Elvis Presley, Marilyn Monroe, seafoam green and hot rods — these things can belong to no era other than the 1950s.
Lonestar Round Up, an annual gathering of classic cars, live music and vendors, caters to that sense of mid-century Americana nostalgia and beyond. This year’s event will take place April 5 through April 8. General admission wristbands for Lonestar Round Up are $15 and grant entrance to the expo both Friday and Saturday featuring cars, music and vendors. Other featured events on Lonestar’s schedule are located around Austin and not included with the wristband.
For Rudy Morales, manager of the classic car garage Rex Rod and Chassis, Lonestar Round Up is more than just an opportunity to display the specialty work they do restoring classic cars and hot rods in their shop — it’s a chance to connect with the community.
“Each year we set up a vendor booth at the Lonestar Round Up, showcasing traditional-style hot rods and motors built here at Rex Rods,” Morales said. “Keeping these vintage hot rods on the road creates the opportunity for younger generations to see, learn and appreciate early hot rods. It also gives the older generation a chance to reflect on the past.”
This sentiment, shared by many in the community of classic cars, spurred Steve Wertheimer, owner of Lonestar Round Up, to start the festival with two friends.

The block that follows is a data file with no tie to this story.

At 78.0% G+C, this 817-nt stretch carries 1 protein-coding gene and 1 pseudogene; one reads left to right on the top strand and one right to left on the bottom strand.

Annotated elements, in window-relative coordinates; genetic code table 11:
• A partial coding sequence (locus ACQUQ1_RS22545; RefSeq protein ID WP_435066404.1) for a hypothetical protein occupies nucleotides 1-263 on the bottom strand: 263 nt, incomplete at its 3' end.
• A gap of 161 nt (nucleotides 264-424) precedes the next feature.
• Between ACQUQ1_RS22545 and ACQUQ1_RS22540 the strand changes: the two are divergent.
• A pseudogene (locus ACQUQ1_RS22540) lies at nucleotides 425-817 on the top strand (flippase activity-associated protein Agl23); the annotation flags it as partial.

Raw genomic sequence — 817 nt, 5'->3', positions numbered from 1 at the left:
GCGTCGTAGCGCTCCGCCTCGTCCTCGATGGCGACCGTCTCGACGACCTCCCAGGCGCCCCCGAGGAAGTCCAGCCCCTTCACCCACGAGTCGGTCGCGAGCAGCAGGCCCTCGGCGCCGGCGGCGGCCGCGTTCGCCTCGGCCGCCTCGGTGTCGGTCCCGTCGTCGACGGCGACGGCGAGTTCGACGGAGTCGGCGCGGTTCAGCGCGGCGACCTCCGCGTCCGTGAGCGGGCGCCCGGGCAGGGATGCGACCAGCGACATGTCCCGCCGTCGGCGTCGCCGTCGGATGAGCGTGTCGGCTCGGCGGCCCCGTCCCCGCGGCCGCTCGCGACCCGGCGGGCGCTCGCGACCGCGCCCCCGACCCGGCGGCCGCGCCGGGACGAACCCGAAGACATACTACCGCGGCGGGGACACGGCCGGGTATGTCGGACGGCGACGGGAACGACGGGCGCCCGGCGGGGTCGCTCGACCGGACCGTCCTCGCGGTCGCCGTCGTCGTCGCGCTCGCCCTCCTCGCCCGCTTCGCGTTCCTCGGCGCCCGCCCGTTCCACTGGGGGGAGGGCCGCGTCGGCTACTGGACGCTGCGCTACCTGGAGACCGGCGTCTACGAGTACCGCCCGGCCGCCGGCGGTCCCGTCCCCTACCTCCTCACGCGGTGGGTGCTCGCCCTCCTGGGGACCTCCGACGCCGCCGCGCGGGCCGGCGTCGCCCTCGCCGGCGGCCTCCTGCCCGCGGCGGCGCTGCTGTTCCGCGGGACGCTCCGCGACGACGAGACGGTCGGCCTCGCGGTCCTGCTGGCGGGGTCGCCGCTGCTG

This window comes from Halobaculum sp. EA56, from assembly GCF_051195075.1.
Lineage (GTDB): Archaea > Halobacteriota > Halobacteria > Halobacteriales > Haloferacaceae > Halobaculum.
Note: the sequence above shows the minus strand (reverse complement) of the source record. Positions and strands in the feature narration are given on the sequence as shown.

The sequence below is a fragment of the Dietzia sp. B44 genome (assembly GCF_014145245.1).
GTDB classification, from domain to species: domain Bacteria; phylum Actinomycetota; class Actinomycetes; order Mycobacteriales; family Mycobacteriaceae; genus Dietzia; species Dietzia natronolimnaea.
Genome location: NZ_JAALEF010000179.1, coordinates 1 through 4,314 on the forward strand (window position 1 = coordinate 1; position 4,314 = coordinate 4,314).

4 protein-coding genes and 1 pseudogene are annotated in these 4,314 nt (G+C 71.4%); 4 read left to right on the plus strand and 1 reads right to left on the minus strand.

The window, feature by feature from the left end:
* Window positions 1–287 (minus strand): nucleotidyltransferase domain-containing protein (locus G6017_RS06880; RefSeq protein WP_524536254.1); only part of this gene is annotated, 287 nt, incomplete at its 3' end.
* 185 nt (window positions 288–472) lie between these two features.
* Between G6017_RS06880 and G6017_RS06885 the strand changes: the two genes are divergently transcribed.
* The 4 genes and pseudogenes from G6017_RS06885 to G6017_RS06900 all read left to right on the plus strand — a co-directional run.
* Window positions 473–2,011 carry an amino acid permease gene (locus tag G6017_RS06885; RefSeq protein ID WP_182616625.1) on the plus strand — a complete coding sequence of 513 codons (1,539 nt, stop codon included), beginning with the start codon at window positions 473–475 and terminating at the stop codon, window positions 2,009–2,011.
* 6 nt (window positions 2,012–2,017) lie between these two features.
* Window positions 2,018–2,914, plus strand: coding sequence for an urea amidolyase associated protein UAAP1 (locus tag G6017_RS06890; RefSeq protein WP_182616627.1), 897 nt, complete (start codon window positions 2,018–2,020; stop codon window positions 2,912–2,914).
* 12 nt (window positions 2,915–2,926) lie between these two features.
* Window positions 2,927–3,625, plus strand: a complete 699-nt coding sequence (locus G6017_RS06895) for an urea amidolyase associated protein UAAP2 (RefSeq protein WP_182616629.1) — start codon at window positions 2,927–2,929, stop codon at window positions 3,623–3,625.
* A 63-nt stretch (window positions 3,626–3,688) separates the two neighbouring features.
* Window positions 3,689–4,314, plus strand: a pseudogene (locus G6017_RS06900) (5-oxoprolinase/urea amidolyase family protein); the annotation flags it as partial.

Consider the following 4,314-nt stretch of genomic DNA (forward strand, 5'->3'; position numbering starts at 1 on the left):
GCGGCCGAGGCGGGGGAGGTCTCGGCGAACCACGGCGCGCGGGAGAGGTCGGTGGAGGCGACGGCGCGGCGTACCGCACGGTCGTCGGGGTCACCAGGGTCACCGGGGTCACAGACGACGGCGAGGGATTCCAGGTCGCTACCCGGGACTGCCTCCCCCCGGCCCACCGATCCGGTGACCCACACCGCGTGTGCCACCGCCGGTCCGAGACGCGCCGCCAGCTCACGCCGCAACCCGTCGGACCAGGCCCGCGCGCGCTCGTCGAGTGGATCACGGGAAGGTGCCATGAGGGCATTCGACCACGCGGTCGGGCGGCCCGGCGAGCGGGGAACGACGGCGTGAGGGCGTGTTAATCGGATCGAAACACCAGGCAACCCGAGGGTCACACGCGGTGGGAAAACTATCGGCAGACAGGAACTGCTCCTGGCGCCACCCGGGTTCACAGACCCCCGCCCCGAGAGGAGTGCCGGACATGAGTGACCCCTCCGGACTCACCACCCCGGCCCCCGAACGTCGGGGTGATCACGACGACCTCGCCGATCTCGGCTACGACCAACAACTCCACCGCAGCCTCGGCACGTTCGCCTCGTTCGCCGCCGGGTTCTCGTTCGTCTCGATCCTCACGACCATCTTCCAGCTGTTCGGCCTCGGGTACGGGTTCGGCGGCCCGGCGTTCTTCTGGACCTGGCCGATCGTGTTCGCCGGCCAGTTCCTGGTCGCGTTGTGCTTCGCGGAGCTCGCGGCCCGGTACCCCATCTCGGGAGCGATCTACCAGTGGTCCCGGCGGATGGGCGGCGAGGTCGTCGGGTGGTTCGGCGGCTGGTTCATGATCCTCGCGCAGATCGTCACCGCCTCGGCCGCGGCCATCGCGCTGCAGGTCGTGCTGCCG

“I was part of a group of car enthusiasts that drove out to California for car shows. It wasn’t that I thought we could do the shows better necessarily, but we thought it would be nice to have some good shows closer to Texas,” Wertheimer said.
According to Wertheimer, the show has grown exponentially over the years. At the first show, there were 80 cars and a crowd made up of mostly friends, compared to the most recent show, which had 2,000 cars and a crowd of thousands from around the world.
“Most car shows are limited to cars, but with my background in the music scene I wanted to add that element in as well. So now in addition to cars and live music, there’s a swap meet and thousands of vendors. It’s become a bit of a catch-all, something for everyone,” Wertheimer said.
Charlie “Mercury Charlie” Runnels, another classic car specialist and owner of Mercury Charlie Garage, said he feels the festival’s nod to the past is essential.
“The ‘50s were a magical time in America that will never be replicated. It was a golden age that should be remembered, because it laid the groundwork for so much of today’s culture … I think people should know about that, because it will make them better able to appreciate what’s happening right now,” Runnels said.
Runnels has participated in the Lonestar Round Up festival since it first began 17 years ago. He said the event is a way to stay connected to that moment in time, as well as a way to make the present more interesting.
“When you’re in one of those classic models, people recognize it’s something special and you see people giving a thumbs up as you’re driving. These cars add something special to what has become a world of disposable things.”
According to Runnels, though many in the classic car community value the memories these cars bring back, nostalgia isn’t the only appeal of shows like Lonestar Round Up. Even for people who never lived during the era of sock hops and soda pops, taking part in events like Lonestar Round Up can make connecting to the American past easy and interesting.